The real question, however, is why has the rail network been allowed to get into such a bad state that it cannot cope with demand. It is too easy to point the finger at British Rail’s supposed underinvestment. In fact, while indeed the Treasury always tried to cut back the rail investment budget, British Rail had undertook a programme of ‘total route modernisation’ which would have seen all the suburban lines around London upgraded within a couple of decades. The only one to be completed was the Chiltern services out of Marylebone where, not surprisingly, commuters enjoy a much better service than elsewhere and, consequently, where growth has been the highest on the network.

Privatisation disrupted that programme and caused a hiatus in investment for which commuters are now paying. Instead of a reasonably steady stream of investment in the infrastructure, the flow was disrupted when Railtrack, eager to maximise profits for shareholders, was privatised in 1996.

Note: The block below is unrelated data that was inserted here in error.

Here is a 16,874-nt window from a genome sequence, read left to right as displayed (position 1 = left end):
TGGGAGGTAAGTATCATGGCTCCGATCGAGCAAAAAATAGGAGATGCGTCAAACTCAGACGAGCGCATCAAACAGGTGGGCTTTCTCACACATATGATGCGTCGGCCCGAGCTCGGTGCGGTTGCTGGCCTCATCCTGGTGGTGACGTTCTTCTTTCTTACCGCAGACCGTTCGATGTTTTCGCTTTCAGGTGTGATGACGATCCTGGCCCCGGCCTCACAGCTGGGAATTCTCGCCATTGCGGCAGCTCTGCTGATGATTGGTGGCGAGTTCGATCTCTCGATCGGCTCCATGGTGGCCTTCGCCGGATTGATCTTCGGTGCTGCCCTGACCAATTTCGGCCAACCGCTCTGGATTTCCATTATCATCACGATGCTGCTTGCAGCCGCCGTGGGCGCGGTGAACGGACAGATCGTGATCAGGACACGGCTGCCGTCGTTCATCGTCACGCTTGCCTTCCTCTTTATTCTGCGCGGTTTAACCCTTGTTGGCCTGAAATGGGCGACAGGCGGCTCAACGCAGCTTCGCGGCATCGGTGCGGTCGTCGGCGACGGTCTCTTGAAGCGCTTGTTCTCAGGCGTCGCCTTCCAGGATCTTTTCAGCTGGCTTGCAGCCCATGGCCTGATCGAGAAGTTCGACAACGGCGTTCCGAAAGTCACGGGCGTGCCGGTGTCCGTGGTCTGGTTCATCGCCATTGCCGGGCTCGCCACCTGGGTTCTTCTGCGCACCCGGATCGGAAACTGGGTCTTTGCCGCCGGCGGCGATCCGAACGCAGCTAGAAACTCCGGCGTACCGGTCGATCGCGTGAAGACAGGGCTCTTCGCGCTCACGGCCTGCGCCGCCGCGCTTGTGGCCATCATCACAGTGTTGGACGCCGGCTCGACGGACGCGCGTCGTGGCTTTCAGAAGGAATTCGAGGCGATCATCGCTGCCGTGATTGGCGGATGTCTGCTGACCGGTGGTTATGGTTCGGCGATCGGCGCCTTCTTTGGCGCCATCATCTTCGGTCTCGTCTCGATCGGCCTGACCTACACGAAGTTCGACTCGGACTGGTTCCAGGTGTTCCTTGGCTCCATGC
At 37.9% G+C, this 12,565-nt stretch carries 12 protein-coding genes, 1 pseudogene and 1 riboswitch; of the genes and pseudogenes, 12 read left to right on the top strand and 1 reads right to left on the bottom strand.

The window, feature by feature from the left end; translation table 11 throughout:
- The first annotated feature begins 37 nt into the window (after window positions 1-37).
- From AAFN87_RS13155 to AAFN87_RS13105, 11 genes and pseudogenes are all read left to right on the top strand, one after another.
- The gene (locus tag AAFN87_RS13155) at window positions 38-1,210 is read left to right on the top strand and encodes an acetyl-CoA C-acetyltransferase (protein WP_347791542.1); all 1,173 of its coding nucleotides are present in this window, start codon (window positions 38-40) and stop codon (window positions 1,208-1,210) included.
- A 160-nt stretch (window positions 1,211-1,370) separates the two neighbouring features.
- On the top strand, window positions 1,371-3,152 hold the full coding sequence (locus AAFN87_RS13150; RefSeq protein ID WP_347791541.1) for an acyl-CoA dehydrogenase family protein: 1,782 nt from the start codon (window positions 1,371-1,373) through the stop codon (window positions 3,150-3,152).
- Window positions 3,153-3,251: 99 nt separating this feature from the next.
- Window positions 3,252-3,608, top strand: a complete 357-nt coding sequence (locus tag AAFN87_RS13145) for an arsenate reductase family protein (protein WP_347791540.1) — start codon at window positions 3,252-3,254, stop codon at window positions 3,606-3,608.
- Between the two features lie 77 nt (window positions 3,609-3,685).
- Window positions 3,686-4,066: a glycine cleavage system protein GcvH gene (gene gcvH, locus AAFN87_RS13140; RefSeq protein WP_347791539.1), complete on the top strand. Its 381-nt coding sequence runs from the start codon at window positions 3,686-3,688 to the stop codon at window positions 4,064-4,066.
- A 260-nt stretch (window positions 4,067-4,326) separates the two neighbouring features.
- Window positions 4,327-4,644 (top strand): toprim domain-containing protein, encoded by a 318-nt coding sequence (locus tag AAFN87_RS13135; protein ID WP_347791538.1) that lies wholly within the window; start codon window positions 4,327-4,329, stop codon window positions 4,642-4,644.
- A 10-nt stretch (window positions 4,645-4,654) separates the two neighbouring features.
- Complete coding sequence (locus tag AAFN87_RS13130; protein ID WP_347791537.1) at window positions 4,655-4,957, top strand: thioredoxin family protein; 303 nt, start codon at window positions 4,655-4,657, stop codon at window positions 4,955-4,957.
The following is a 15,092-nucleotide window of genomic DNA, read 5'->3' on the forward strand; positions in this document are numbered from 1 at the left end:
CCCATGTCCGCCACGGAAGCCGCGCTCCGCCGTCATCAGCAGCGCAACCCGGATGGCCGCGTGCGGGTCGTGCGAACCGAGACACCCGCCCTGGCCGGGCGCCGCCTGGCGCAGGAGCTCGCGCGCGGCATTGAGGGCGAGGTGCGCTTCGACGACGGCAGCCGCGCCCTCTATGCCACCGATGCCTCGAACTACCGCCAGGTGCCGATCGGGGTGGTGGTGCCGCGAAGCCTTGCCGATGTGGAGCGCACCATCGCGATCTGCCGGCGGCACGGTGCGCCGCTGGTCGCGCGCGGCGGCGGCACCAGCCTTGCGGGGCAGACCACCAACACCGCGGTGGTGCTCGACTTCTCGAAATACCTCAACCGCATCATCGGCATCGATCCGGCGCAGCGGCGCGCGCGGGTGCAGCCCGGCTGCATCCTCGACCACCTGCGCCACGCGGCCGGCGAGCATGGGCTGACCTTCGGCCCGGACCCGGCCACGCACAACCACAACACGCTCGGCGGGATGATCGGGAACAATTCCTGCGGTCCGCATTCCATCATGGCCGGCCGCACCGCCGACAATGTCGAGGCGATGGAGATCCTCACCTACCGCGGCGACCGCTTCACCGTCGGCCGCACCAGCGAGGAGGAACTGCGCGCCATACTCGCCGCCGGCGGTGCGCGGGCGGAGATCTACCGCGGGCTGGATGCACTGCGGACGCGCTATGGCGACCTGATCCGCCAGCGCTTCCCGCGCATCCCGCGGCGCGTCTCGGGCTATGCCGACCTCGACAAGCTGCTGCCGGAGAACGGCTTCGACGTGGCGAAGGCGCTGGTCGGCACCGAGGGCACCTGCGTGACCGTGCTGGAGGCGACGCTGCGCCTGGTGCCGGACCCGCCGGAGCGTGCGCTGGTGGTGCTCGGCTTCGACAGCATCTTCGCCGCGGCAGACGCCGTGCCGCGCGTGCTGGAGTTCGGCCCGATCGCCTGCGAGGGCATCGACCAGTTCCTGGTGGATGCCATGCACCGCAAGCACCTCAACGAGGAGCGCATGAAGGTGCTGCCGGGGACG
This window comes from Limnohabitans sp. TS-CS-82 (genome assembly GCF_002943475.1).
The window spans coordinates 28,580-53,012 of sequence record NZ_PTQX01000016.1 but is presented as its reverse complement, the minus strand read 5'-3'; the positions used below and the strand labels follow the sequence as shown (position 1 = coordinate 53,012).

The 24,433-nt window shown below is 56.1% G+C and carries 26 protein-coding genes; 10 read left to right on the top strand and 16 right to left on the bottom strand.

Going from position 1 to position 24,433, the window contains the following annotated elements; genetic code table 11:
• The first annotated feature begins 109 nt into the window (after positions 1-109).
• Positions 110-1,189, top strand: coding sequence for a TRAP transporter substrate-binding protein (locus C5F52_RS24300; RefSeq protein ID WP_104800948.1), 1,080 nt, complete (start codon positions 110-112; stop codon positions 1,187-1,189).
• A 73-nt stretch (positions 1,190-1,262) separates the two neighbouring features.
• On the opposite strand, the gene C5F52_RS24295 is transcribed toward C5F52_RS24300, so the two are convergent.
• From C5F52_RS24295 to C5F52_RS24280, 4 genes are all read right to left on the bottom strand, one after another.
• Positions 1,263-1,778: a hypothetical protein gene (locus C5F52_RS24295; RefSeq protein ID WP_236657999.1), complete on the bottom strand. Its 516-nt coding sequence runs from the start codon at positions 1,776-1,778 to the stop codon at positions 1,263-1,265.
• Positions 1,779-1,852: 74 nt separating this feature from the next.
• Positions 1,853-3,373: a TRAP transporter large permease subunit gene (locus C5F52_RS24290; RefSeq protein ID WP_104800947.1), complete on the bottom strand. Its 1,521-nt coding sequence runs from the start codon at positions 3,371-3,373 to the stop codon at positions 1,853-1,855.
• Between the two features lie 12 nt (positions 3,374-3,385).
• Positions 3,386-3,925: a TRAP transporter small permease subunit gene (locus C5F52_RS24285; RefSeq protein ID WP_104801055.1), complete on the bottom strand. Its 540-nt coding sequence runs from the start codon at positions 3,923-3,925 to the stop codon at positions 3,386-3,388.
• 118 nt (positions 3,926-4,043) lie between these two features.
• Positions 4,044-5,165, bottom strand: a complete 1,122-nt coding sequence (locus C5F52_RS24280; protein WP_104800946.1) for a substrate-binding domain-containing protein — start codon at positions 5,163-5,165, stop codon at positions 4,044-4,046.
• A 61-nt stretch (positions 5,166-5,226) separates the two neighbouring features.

Now, the new Network Rail, created as a not for profit company to replace Railtrack, is aware of the need for investment and is spending money at an unprecedented rate. However, little of that is getting through to rail passengers because under the current structure of the industry, major investment schemes are too expensive to implement even though the railways are getting more money than they have ever received – £3.8bn, more than twice BR ever received. Therefore plans to create longer platforms for services out of Waterloo and for a complete upgrade of the London to Brighton line, put forward a couple of years ago by the Strategic Rail Authority, have been quietly dumped.

Roger Ford, technical editor of Modern Railways, has calculated that investment schemes on the railways cost three times what they used to under British Rail, even ignoring inflation increased. He says that what is now widely known in the industry as the Ford factor is the result of ‘a combination of the use of contractors, unnecessary safety requirements and the complexity of the privatised railway.’